Courtesy of Gainesville.com
Posted June 4, 2006
The nation's first condominium ombudsman was fired this
week amid criticism that he refused to comply with state oversight.
Virgil Rizzo, 69, a retired doctor and lawyer from Fort Lauderdale, was
replaced as Florida's state condominium ombudsman Friday by Danille Carroll,
39, an attorney with the state's health department.
The job - which the Legislature created two years ago - entails working with
condo unit owners and board members, mediating disputes between them and
recommending necessary legal changes.
Gov. Jeb Bush's office referred calls Saturday to the state Department of
Business and Professional Regulation. The agency has administrative oversight
over the ombudsman, but Rizzo refused to acknowledge their authority,
spokeswoman Meg Shannon said.
"He's refused to acknowledge our oversight," Shannon said, citing
examples of botched timesheets, travel forms and a delay in responding to a
public records request that has resulted in a lawsuit against the department.
"It just became clear that a cooperative relationship was not going to be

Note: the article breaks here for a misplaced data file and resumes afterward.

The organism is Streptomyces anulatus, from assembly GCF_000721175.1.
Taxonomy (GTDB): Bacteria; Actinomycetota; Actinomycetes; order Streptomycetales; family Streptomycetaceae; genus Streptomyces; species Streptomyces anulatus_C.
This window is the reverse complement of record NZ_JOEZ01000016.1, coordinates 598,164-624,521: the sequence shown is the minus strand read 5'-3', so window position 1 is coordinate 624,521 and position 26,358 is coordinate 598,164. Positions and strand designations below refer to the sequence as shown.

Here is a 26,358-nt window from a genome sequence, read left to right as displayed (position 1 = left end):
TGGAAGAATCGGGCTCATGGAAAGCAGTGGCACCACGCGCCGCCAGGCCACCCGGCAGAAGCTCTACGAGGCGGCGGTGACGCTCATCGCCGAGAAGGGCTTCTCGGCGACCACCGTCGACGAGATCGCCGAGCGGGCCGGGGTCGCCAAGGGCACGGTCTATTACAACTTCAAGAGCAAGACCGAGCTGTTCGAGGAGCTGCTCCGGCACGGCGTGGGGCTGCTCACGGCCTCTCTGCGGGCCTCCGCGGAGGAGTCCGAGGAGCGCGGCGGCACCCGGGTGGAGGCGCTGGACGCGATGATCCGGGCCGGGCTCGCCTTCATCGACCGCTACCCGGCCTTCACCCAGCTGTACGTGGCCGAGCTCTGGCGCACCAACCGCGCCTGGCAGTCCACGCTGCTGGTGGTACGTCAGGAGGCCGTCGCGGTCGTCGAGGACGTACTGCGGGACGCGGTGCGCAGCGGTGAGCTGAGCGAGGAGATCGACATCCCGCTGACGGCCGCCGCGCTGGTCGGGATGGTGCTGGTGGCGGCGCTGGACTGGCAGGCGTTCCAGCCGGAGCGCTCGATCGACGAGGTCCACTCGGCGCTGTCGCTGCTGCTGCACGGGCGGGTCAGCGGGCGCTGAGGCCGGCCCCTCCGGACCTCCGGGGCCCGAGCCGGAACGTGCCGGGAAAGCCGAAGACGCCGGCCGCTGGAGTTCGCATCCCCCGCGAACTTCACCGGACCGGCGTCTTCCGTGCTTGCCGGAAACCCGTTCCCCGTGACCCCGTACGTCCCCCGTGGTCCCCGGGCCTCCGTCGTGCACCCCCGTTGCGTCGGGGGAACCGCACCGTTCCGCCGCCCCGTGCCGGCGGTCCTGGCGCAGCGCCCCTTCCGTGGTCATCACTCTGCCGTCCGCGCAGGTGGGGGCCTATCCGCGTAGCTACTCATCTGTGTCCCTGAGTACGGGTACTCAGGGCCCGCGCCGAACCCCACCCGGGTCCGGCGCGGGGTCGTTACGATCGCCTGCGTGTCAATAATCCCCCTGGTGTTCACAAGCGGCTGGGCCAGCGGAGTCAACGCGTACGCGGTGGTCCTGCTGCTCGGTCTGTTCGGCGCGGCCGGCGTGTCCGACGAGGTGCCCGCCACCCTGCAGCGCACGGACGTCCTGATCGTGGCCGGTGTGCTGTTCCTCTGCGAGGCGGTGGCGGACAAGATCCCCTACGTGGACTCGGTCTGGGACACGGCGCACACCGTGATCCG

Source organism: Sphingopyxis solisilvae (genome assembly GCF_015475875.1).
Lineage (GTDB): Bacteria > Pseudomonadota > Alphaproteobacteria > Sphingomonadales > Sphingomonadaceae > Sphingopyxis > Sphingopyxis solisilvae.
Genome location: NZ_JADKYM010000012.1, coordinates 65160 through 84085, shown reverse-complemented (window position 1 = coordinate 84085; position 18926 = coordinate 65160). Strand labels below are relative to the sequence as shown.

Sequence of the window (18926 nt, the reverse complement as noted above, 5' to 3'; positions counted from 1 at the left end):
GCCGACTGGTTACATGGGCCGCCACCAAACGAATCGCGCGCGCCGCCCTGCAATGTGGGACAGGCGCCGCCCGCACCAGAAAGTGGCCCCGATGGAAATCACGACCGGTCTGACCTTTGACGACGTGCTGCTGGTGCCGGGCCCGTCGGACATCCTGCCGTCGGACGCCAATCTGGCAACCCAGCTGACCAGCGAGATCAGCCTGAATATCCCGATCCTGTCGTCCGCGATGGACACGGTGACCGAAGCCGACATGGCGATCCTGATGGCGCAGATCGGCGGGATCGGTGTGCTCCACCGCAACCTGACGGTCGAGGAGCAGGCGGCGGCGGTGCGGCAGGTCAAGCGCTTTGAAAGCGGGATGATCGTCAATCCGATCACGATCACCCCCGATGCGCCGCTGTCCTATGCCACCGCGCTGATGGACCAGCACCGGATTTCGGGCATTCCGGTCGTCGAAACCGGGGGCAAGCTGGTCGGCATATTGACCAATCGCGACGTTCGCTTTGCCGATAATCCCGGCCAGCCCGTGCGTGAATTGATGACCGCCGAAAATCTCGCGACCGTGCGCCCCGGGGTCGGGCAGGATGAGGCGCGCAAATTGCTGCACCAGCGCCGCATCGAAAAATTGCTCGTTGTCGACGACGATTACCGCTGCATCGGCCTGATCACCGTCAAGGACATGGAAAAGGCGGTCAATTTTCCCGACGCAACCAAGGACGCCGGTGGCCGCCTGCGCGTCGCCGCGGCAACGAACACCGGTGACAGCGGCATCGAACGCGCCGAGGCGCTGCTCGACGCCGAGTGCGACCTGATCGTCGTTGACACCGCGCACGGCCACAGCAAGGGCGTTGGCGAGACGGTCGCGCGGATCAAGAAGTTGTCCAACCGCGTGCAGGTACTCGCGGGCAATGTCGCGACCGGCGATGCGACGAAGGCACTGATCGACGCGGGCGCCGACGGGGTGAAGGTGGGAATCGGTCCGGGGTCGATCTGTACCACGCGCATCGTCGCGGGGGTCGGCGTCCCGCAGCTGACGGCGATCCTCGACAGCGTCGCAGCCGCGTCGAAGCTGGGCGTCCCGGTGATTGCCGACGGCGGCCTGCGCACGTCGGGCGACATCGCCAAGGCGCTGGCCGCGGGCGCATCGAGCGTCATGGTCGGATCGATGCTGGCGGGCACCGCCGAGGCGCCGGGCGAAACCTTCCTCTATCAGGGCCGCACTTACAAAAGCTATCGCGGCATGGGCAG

possible," she said.
But others say Rizzo was fired because he did his job too well, creating a
stir among condo boards and their attorneys in his effort to be fair to condo
"The fight went on from day one," said Jan Bergemann, president of
the DeLand-based Cyber Citizens for Justice, which represents unit owners.
Bergemann said several of his members have called and e-mailed Bush to
complain about Rizzo's termination.
"The condo ombudsman's office was created because DBPR doesn't do it's
job," he said. "We lost the person who was doing an excellent
Rizzo, who is recovering from surgery, did not immediately return messages
left at his home Saturday.
While Carroll has no condominium experience, her legal background and
leadership skills make her a good fit for the job, Shannon said.
Bush appointed Rizzo to the position in December 2004. At that time, the only
state with a similar position was Nevada, where an ombudsman serves mandatory
homeowner associations, not condominiums.